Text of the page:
Basil was made finance minister when Gotabaya became president but was jettisoned in mid-April as the president tried desperately to rescue his government.
Also out of the door was Chamal, 79, another sibling who was in charge of irrigation. His son Sashindra was involved in a disastrous ban on chemical fertiliser imports.
Mahinda’s eldest son Namal, 36, who ran the sports ministry and had been touted as a future leader before the crisis, was also dropped.
‘Rajapaksa brand’
With only Gotabaya left in power, Namal told AFP on Tuesday that the family was merely going through a “bad patch”.
Akhil Bery from the Asia Society Policy Institute said Mahinda’s resignation likely signals the end to his time in active politics.
“But the Rajapaksa brand still has support among the Sinhalese population,” Bery told AFP.
“Though much of the blame can be placed on the Rajapaksas now, their successors will inherit the mess, leaving space for the Rajapaksas to remain politically relevant.”

Under Sri Lanka’s political system, even with a new unity government, the president will have the power to appoint and fire ministers as well as judges, and enjoy immunity from prosecution.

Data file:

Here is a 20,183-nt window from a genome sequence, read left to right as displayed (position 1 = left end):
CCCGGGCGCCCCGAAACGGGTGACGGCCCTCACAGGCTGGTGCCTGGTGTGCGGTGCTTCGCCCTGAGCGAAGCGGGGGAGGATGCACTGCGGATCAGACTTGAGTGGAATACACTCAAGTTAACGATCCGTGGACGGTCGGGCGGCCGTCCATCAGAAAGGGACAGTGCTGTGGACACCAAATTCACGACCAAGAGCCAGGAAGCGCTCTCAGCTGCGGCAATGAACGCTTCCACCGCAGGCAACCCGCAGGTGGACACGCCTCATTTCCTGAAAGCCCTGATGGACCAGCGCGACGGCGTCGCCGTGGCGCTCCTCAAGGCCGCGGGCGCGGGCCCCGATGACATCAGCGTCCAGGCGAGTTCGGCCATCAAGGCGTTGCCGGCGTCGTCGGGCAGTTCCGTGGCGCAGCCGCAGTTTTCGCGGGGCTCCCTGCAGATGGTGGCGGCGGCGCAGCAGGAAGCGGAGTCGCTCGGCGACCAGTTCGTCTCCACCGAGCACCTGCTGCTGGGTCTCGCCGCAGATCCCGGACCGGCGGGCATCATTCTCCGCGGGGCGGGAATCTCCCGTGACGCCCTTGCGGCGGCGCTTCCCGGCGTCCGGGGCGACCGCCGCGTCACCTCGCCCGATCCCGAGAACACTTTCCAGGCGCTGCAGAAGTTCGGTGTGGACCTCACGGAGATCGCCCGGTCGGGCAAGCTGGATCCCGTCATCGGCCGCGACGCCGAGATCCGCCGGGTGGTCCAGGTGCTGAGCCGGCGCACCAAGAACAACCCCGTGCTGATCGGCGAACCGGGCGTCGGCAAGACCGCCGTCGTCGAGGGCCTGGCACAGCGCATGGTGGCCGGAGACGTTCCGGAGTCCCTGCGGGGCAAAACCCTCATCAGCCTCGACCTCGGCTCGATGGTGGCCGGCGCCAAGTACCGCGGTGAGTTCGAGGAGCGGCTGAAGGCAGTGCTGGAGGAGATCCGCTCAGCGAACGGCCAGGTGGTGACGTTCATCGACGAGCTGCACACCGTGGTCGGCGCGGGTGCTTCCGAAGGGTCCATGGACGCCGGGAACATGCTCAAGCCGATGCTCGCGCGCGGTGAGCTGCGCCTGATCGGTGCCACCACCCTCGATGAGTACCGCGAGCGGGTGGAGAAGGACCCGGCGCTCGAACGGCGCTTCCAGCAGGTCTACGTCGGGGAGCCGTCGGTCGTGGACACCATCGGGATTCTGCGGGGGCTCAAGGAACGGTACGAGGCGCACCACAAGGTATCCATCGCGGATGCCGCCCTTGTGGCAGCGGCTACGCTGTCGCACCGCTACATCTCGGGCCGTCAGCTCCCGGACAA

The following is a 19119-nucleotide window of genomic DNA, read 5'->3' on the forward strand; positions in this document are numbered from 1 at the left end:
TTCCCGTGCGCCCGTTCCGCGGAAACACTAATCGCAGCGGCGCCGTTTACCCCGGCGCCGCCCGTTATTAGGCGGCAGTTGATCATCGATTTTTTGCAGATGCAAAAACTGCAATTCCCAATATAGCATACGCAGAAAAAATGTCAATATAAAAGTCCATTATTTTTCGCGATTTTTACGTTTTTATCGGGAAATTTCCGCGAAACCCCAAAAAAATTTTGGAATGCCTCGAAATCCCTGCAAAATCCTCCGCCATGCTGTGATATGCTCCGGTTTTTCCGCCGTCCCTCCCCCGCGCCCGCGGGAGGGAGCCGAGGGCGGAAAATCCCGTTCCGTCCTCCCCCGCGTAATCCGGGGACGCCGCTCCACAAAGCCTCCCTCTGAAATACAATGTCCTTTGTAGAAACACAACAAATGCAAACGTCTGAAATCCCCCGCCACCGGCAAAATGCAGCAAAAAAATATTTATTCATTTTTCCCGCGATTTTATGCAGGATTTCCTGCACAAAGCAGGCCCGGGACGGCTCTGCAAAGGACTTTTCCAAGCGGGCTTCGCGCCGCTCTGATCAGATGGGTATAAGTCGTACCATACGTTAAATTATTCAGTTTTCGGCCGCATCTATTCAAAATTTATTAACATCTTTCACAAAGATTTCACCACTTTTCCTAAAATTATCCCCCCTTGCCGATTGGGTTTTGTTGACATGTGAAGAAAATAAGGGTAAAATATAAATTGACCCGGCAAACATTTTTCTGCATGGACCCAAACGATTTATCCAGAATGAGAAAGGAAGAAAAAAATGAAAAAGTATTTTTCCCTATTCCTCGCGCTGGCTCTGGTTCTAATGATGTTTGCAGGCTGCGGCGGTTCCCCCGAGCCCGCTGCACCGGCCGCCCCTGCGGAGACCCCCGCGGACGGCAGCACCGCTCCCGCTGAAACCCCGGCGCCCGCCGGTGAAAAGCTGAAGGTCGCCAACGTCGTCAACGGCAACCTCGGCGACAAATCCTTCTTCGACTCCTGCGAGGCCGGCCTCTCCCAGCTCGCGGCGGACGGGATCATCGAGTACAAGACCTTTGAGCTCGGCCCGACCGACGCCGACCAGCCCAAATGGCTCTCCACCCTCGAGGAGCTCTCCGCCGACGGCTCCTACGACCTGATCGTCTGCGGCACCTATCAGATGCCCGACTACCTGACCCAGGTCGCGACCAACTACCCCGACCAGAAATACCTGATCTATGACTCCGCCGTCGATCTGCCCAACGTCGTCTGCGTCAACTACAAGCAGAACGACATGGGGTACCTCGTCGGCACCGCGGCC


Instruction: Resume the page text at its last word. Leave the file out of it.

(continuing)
Opposition parties said Tuesday they called off unity talks with the government after the outbreak of violence.

But political sources said attempts were underway to arrange an online meeting between the president and all political parties.

The main opposition SJB said they were still considering their options.

“Unless President Rajapaksa steps down, no one - whether the masses in the streets or key political stakeholders - will be appeased,” analyst Michael Kugelman from the Wilson Center told AFP.

The protests came after the coronavirus pandemic hammered the island’s vital income from tourism and remittances, which starved the country of foreign currency needed to pay off its debt.

This forced the government to ban many imports, leading to severe shortages, inflation and lengthy power blackouts.

In April, Sri Lanka announced it was defaulting on its $51 billion foreign debt. It is in talks with the International Monetary Fund for a bailout.